Why? I didn't really ask him to explain this one. If he had picked anything else I would have been like, "Seriously?"
ATK's take: Obviously, I agree with this one. It's a camel fair for pete's sake! I will say, he seemed rather non-plussed by the Wagah Border flag lowering ceremony on the India-Pakistani border. I think that whole show is crazy. I'm a bit surprised it didn't even get a mention.

Least interesting cultural experience: "I would have to say, overall the food."
Why? "Because I don't like the food.  The food texture, the food flavor. It's hard to distinguish what the food was made of. Like, is this a grain product? A potato product? I don't know! And very disappointing sweets."
ATK's take: I don't care for Indian desserts either. Except for jalebi. I really like jalebi.

Favorite food (if forced to choose): Vegetarian Snickers
Runners up? Lassi, the hot fudge sundae at McDonalds in Agra, Cocoberry fro yo.
Why? Well this sort of follows from the above. Notice there is nothing with Indian spices. In fact, except for lassi, there is no Indian food listed at all.  Well, the veg Snickers might be Indian. Something tells me it was made especially for the Indian market.  He thought the vegetarian Snickers was better than a non-veg Snickers. (For those who don't know, Snickers contains egg.)
ATK's take: I had no idea there was a vegetarian Snickers until the Last House Guest and I came across them in the Hudson News shop in a metro station. (I was equally surprised to find a Hudson News in some place that was not an airport.) But I'm not surprised by his list. The Last House Guest has quite the sweet tooth.  He spent a lot of time at our house working on a massive candy order from Germany he organizes yearly for family and co-workers.  He lived off those Snickers while he was here.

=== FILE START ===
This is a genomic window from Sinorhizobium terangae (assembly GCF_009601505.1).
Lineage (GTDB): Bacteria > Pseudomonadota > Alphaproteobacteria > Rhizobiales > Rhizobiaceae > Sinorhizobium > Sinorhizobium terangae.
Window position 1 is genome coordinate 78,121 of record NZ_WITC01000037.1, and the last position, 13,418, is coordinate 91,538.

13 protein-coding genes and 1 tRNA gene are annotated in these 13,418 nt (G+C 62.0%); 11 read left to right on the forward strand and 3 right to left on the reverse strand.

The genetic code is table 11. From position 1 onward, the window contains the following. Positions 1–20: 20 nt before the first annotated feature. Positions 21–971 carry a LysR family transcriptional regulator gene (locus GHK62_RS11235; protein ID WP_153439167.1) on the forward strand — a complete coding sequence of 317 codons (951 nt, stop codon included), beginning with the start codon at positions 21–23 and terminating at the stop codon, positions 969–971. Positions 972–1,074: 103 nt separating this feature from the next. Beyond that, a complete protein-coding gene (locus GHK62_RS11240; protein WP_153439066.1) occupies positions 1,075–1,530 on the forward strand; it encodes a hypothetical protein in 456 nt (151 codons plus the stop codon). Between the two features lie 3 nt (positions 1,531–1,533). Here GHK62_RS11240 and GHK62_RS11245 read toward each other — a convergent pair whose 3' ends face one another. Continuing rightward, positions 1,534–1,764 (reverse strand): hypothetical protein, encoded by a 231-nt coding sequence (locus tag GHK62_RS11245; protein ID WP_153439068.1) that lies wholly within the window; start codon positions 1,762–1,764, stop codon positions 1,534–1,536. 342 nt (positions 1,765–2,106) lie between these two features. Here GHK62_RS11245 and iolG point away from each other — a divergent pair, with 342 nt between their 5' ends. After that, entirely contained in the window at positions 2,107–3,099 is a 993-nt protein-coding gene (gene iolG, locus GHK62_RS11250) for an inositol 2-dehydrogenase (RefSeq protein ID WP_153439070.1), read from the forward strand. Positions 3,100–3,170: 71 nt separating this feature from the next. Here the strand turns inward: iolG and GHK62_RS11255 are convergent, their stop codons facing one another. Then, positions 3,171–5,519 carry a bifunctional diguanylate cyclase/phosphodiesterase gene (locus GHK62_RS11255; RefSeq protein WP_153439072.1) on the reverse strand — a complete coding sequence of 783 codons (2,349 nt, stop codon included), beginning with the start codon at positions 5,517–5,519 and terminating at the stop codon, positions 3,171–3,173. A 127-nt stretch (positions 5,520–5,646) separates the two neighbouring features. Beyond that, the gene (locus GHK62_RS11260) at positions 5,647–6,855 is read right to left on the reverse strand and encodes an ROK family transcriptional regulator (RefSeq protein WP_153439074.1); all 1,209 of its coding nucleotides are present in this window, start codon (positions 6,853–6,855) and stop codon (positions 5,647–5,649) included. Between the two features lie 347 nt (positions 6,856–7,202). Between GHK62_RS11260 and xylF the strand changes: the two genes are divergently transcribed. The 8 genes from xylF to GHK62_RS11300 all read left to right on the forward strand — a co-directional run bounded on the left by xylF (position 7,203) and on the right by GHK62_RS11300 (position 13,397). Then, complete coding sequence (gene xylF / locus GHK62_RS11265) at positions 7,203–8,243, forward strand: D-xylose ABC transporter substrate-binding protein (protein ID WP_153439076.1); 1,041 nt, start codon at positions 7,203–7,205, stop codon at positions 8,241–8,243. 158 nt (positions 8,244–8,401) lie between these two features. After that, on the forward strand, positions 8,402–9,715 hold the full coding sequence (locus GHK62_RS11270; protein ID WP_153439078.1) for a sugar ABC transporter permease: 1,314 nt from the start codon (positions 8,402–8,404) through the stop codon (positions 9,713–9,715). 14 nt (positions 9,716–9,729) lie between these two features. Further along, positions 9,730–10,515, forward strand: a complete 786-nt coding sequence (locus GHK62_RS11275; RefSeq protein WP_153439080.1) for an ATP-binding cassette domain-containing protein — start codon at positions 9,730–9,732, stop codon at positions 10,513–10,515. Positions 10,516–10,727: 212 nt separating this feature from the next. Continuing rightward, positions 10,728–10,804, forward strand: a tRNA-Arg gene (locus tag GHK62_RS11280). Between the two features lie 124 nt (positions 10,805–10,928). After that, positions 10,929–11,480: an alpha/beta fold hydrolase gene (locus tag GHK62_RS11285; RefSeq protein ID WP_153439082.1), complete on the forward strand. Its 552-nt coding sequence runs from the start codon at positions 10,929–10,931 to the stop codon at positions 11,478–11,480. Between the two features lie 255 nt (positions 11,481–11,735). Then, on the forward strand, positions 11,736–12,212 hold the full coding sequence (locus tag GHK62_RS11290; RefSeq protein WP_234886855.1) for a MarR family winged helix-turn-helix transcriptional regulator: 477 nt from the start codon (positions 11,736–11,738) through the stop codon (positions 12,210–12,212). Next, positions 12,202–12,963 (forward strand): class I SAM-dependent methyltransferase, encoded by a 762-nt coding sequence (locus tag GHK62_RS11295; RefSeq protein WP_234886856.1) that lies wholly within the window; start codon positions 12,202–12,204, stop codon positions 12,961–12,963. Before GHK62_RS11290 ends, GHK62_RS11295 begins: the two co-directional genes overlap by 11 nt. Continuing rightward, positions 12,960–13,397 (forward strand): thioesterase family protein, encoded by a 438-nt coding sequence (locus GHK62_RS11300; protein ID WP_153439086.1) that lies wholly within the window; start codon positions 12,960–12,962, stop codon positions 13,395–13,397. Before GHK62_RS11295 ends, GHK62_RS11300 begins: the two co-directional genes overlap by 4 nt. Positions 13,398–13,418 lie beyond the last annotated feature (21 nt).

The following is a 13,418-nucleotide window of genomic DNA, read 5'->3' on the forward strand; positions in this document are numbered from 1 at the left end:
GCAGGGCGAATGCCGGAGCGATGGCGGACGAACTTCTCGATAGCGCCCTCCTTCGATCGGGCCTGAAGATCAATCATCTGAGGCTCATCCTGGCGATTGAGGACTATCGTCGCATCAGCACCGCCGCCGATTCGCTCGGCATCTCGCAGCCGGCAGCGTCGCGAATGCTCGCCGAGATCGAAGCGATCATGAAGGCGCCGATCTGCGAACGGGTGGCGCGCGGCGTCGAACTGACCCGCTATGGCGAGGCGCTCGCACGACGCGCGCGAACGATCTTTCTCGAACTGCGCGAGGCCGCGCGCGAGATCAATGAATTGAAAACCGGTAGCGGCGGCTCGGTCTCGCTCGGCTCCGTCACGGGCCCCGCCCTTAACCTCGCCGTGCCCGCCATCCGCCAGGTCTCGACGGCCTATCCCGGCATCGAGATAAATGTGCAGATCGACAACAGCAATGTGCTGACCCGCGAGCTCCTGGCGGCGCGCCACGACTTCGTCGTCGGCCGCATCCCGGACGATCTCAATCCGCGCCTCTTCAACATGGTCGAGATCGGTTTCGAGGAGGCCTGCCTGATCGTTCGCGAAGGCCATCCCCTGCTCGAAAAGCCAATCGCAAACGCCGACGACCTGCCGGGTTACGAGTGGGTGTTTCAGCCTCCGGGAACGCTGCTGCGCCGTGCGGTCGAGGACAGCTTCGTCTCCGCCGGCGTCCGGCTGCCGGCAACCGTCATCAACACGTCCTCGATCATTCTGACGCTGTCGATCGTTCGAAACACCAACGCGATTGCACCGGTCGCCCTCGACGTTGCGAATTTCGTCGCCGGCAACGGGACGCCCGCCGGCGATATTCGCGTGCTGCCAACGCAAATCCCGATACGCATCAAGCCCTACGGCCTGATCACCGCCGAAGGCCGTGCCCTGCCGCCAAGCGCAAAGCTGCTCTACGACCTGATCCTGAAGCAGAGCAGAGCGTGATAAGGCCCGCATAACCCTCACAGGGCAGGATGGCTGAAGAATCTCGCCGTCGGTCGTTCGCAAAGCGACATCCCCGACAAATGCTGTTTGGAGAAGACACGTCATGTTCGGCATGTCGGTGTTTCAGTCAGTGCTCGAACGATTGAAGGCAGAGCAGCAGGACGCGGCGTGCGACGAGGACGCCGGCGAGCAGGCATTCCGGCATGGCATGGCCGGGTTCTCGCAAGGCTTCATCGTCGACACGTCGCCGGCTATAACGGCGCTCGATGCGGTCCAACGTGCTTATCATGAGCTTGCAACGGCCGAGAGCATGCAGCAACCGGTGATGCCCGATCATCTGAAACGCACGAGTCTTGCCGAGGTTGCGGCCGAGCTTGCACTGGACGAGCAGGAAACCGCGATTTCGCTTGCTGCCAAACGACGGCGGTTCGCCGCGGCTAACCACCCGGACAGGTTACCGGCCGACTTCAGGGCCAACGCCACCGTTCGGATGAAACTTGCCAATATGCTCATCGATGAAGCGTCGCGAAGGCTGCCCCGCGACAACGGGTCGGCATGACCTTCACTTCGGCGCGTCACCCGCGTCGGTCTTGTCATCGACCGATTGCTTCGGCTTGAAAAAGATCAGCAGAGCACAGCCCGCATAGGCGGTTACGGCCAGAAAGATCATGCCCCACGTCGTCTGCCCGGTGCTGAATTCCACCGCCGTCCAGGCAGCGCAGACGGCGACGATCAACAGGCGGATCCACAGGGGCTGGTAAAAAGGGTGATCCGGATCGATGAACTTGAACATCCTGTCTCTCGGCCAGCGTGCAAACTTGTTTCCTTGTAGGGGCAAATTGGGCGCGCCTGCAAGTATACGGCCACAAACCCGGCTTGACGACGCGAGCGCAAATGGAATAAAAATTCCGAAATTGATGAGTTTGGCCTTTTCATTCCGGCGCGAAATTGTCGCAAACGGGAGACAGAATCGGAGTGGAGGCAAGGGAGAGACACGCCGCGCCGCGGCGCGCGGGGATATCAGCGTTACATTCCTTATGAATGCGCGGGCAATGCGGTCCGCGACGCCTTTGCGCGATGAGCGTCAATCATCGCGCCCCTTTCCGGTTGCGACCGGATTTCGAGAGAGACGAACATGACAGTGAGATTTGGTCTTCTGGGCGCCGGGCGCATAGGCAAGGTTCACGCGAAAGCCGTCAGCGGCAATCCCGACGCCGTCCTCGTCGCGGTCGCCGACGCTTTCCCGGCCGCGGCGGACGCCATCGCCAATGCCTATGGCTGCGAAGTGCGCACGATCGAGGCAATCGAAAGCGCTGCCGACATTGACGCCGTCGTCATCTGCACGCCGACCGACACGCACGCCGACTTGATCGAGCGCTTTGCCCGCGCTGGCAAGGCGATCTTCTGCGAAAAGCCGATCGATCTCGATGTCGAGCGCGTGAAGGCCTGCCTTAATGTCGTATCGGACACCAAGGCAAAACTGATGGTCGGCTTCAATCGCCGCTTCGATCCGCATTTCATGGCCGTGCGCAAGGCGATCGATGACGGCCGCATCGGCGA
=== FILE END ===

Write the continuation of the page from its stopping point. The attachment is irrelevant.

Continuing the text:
Favorite non-dessert item: Butter chicken.
Why? "It was the most pleasing of the Indian food I had." Karim's dry rub meat (tandoori chicken, mutton) got high marks, too.
ATK's take: Butter chicken is delicious. I had to go through a lot of questions to get him to name a non-dessert Indian food, so keep that in perspective.

Most relaxing excursion: Ganges boat ride in Varanasi.
Why? "Just sitting on a boat watching the people. It was nice and cool." He said it was especially relaxing compared to trying to walk around the old city in Varanasi. He also thanked god for all the painted directions.
ATK's take: The Ganges boat ride is pretty peaceful. 

Other Last House Guest thoughts on India?
  • He really liked all the train rides. He regrets not stealing the flatware. He said the train stations themselves were a completely different experience.